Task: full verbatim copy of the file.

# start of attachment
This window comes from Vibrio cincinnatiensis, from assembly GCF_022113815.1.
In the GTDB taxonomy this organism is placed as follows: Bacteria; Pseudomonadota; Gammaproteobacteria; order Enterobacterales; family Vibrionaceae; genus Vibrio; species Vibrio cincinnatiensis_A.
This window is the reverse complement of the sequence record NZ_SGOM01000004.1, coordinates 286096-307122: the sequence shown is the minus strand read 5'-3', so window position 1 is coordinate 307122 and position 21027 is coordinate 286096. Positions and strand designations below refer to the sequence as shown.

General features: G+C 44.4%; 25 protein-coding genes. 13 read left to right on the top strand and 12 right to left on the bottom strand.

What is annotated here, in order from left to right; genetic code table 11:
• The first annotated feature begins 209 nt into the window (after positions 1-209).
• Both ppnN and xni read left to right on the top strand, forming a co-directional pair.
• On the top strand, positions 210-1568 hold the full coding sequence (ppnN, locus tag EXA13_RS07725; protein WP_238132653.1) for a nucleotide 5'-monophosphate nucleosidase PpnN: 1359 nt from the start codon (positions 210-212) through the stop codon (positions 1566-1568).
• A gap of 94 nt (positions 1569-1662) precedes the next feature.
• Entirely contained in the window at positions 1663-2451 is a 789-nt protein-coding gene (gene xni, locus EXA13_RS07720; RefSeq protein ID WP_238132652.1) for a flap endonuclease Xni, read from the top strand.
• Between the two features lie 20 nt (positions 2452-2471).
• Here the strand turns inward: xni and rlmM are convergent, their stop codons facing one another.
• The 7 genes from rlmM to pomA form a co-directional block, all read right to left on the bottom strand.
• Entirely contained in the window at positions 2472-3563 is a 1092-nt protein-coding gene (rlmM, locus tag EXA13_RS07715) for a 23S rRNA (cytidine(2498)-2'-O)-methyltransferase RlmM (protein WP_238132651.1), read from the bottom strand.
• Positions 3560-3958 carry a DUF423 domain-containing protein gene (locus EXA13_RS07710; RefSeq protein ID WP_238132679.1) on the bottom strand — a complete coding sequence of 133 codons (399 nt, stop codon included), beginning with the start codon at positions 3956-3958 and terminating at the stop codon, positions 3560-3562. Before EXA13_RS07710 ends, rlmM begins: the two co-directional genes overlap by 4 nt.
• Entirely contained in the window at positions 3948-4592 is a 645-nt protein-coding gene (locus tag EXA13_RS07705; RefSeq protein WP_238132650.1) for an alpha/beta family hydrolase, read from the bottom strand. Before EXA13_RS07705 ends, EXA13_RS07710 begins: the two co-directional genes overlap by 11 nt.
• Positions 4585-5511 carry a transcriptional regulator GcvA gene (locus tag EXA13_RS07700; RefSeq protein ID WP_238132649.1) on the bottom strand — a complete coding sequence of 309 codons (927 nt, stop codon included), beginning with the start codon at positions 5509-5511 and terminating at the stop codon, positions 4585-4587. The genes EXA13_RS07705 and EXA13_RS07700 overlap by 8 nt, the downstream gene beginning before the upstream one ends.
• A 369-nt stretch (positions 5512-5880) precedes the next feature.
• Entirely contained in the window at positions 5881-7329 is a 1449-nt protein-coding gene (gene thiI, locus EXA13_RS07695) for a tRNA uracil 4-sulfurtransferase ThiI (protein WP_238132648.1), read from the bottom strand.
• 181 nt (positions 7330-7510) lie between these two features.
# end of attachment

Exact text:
This window comes from Vibrio cincinnatiensis, from assembly GCF_022113815.1.
In the GTDB taxonomy this organism is placed as follows: Bacteria; Pseudomonadota; Gammaproteobacteria; order Enterobacterales; family Vibrionaceae; genus Vibrio; species Vibrio cincinnatiensis_A.
This window is the reverse complement of the sequence record NZ_SGOM01000004.1, coordinates 286096-307122: the sequence shown is the minus strand read 5'-3', so window position 1 is coordinate 307122 and position 21027 is coordinate 286096. Positions and strand designations below refer to the sequence as shown.

General features: G+C 44.4%; 25 protein-coding genes. 13 read left to right on the top strand and 12 right to left on the bottom strand.

What is annotated here, in order from left to right; genetic code table 11:
• The first annotated feature begins 209 nt into the window (after positions 1-209).
• Both ppnN and xni read left to right on the top strand, forming a co-directional pair.
• On the top strand, positions 210-1568 hold the full coding sequence (ppnN, locus tag EXA13_RS07725; protein WP_238132653.1) for a nucleotide 5'-monophosphate nucleosidase PpnN: 1359 nt from the start codon (positions 210-212) through the stop codon (positions 1566-1568).
• A gap of 94 nt (positions 1569-1662) precedes the next feature.
• Entirely contained in the window at positions 1663-2451 is a 789-nt protein-coding gene (gene xni, locus EXA13_RS07720; RefSeq protein ID WP_238132652.1) for a flap endonuclease Xni, read from the top strand.
• Between the two features lie 20 nt (positions 2452-2471).
• Here the strand turns inward: xni and rlmM are convergent, their stop codons facing one another.
• The 7 genes from rlmM to pomA form a co-directional block, all read right to left on the bottom strand.
• Entirely contained in the window at positions 2472-3563 is a 1092-nt protein-coding gene (rlmM, locus tag EXA13_RS07715) for a 23S rRNA (cytidine(2498)-2'-O)-methyltransferase RlmM (protein WP_238132651.1), read from the bottom strand.
• Positions 3560-3958 carry a DUF423 domain-containing protein gene (locus EXA13_RS07710; RefSeq protein ID WP_238132679.1) on the bottom strand — a complete coding sequence of 133 codons (399 nt, stop codon included), beginning with the start codon at positions 3956-3958 and terminating at the stop codon, positions 3560-3562. Before EXA13_RS07710 ends, rlmM begins: the two co-directional genes overlap by 4 nt.
• Entirely contained in the window at positions 3948-4592 is a 645-nt protein-coding gene (locus tag EXA13_RS07705; RefSeq protein WP_238132650.1) for an alpha/beta family hydrolase, read from the bottom strand. Before EXA13_RS07705 ends, EXA13_RS07710 begins: the two co-directional genes overlap by 11 nt.
• Positions 4585-5511 carry a transcriptional regulator GcvA gene (locus tag EXA13_RS07700; RefSeq protein ID WP_238132649.1) on the bottom strand — a complete coding sequence of 309 codons (927 nt, stop codon included), beginning with the start codon at positions 5509-5511 and terminating at the stop codon, positions 4585-4587. The genes EXA13_RS07705 and EXA13_RS07700 overlap by 8 nt, the downstream gene beginning before the upstream one ends.
• A 369-nt stretch (positions 5512-5880) precedes the next feature.
• Entirely contained in the window at positions 5881-7329 is a 1449-nt protein-coding gene (gene thiI, locus EXA13_RS07695) for a tRNA uracil 4-sulfurtransferase ThiI (protein WP_238132648.1), read from the bottom strand.
• 181 nt (positions 7330-7510) lie between these two features.